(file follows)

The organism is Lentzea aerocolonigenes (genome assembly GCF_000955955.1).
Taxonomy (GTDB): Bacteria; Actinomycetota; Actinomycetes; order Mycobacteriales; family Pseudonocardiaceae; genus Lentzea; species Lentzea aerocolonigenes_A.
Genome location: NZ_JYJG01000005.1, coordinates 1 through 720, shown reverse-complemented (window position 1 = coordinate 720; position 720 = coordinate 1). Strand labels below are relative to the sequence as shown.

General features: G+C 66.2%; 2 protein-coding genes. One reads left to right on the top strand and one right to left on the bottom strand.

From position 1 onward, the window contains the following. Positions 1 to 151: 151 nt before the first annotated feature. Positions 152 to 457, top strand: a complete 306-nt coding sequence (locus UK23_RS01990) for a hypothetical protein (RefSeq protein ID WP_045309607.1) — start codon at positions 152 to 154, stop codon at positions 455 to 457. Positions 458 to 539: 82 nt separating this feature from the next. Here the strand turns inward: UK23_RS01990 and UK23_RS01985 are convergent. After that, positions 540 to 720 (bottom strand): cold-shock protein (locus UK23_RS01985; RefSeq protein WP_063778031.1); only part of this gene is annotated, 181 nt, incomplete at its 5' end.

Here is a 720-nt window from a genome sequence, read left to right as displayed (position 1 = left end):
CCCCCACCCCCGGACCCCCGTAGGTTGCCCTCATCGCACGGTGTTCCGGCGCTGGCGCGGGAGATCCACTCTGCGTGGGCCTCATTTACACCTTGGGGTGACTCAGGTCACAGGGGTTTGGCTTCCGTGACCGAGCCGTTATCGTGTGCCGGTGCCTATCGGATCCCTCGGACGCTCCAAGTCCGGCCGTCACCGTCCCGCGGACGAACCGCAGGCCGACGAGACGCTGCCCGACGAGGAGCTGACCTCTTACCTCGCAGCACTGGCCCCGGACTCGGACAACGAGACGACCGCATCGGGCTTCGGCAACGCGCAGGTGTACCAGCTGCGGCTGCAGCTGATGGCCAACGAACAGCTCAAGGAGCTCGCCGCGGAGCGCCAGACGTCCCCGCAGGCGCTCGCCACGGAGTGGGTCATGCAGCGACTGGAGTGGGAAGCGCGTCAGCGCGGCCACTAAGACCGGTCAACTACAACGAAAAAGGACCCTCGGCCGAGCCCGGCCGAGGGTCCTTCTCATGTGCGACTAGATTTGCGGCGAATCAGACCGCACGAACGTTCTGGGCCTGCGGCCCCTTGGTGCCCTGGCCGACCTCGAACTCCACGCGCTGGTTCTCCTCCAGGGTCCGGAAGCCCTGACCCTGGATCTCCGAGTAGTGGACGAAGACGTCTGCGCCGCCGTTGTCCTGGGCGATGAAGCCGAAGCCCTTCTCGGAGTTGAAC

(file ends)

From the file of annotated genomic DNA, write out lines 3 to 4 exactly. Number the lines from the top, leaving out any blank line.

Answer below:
Genome location: NZ_JYJG01000005.1, coordinates 1 through 720, shown reverse-complemented (window position 1 = coordinate 720; position 720 = coordinate 1). Strand labels below are relative to the sequence as shown.

General features: G+C 66.2%; 2 protein-coding genes. One reads left to right on the top strand and one right to left on the bottom strand.